The first blog I started is all me. With my name at the top, what can you expect? It’s a sort of me, me , me, topped off with even lots more me kind of blog. I fill it with my photos, my short stories, my drawings, my travel articles, my life, my old town, my new town, my this and my that, my shoes my hat, and even my bat. I haven’t got a rat, or a cat. But whynot a bit more my me, while I’m at it.
The third blog is the one where I try to get you to accept I’m really a serious, philosophical type of fellow, despite the other two blogs, telling you I can’t possibly be. And would be doing the world an enormous favour by handing myself in to one of those Victorian sanatoriums that only appear in old black and white films these days, and that are so efficient at emptying cinemas so quickly. And grey. Lots of grey. The ones where they chain people like me to iron bedsteads and fill us full of sedatives through hyperdermics the size of bicycle pumps.
Pedersen’s Last Dream is a serious novel that is nothing of the sort. I’m actually making it up as I go along. I’m sure most writers would claim they make it up as they go along, but I really am making it up as I go along. And I tell you how I do, as I do it. Or did it, at it’s almost finished in a sort of, «How’s the new novel going along ,dear?» «It’s almsot finished, dear,» sort of way.
Three blogs seems almost greedy, I suppose. But then I don’t eat nearly as much cake as many other people do to make up for it. Three big cakes seems rather greedy to me.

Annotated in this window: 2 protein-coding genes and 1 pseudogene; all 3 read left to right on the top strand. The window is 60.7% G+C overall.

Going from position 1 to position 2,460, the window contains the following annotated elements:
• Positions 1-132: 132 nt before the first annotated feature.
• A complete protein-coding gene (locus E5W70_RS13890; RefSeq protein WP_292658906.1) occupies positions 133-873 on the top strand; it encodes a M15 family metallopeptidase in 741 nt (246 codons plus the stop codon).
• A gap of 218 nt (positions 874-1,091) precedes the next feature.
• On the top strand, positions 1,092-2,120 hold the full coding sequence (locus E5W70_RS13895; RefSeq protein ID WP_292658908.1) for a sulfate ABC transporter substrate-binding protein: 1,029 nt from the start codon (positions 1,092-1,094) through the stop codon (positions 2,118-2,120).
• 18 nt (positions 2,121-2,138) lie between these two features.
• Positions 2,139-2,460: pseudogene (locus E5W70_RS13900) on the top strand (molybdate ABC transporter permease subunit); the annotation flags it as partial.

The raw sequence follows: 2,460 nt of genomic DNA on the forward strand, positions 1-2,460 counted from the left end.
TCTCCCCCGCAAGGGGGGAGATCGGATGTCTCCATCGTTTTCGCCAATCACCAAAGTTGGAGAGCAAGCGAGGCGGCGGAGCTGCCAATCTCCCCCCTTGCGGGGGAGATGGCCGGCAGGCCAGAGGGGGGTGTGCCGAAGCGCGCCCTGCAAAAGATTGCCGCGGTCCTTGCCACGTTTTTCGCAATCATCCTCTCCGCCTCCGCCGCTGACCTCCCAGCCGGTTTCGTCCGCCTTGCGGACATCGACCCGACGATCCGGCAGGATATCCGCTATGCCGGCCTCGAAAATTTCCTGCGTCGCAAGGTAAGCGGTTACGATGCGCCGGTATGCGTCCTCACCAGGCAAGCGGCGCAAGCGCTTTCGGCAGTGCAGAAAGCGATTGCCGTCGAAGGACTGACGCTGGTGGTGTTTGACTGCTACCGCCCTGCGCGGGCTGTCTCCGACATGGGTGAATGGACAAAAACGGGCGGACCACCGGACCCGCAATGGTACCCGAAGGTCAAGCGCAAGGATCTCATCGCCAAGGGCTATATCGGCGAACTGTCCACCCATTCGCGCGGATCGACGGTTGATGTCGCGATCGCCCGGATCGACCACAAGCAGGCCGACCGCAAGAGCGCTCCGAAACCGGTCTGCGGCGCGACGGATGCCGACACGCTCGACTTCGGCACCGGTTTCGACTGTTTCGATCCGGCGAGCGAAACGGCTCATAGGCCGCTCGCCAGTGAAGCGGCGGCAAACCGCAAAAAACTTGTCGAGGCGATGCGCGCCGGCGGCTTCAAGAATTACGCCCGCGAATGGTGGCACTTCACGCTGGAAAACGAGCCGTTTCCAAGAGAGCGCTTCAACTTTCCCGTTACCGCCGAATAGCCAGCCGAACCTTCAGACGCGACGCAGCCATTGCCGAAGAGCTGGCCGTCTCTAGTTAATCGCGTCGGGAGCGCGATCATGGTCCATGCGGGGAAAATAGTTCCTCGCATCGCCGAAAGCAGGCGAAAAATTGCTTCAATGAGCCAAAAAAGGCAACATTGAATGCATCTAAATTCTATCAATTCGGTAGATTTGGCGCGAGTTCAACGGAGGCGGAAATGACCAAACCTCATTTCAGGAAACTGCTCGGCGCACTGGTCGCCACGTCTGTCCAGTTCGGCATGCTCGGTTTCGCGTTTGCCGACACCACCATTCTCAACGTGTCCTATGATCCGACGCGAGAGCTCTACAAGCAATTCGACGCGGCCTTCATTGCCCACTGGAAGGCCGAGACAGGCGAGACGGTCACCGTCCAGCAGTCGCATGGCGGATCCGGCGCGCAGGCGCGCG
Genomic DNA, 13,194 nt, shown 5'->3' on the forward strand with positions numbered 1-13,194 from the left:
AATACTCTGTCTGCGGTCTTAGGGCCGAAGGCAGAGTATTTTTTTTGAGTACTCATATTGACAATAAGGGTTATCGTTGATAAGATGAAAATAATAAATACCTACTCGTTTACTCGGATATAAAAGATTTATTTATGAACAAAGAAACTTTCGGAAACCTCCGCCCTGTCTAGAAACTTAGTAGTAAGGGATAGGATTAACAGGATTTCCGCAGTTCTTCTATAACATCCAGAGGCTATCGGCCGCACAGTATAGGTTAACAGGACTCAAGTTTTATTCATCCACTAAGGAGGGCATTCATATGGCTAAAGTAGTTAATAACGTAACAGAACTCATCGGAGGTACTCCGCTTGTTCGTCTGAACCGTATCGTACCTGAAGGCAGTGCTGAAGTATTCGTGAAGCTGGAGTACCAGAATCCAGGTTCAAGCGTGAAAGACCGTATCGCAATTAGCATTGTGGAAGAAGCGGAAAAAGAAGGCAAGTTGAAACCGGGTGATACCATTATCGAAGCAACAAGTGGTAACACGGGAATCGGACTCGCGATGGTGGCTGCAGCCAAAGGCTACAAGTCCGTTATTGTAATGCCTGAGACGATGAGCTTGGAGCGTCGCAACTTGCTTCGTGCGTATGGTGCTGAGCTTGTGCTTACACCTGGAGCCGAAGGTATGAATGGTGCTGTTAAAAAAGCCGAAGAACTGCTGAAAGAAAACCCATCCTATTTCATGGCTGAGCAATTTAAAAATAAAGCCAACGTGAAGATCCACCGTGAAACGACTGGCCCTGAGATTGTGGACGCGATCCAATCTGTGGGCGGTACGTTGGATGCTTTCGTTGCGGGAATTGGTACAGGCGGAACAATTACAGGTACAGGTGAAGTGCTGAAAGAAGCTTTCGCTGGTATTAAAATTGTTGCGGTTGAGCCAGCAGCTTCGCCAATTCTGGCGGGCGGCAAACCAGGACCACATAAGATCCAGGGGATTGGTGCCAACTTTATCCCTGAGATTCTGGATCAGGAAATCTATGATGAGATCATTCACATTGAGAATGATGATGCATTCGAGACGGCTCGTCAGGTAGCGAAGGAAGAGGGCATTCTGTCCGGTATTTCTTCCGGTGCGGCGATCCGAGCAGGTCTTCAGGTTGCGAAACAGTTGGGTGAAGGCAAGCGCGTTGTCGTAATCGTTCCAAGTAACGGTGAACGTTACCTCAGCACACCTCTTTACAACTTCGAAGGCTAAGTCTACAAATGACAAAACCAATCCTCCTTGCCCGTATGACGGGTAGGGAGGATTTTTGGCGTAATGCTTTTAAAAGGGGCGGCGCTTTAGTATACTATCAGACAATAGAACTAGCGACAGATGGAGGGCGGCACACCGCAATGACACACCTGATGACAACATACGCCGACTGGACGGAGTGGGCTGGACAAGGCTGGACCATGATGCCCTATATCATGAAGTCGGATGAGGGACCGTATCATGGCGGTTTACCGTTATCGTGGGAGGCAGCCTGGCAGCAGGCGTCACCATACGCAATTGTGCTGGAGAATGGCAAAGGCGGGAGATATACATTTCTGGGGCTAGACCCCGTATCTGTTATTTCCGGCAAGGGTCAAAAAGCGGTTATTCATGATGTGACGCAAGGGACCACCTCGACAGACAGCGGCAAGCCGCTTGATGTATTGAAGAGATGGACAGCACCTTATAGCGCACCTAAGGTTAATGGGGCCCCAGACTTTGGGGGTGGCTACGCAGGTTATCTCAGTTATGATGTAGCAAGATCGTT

At the End of Tobago Street, which is the name of this blog, which you have probably already forgotten, as so many blogs have such instantly forgettable names, was set up just because I couldn’t stand my second manuscript hanging around gathering dust and doing nothing for so many years. It was beginning to remind me of myself. In fact, so many years had it been hanging about, it dates back to the times publishers still used to send rejection slips by post. And lots. Well, they sent me lots. They all began with «Dear Bryan,» or «Dear Bryan Hemming,» or even «Dear Mr Hemming», though I can’t imagine myself considered very dear to anyone calling me Mr Hemming.
None of the rejections would actually say: «your manuscript stinks so why don’t you flush it down the toilet pan, where it belongs?» But I learned to read between the lines, and knew that was exactly what they were trying to tell to me as kindly as possible. The crueller ones used to tell me to send it on to someone they probably hated with a vengeance, who they claimed, «might be interested.»
So finally I decided to give it its very own blog, as a sort of grand cyber mausoleum, where it can Rest in Peace for eternity. Which, I don’t know whether you’ve noticed – or not – gets shorter by the day.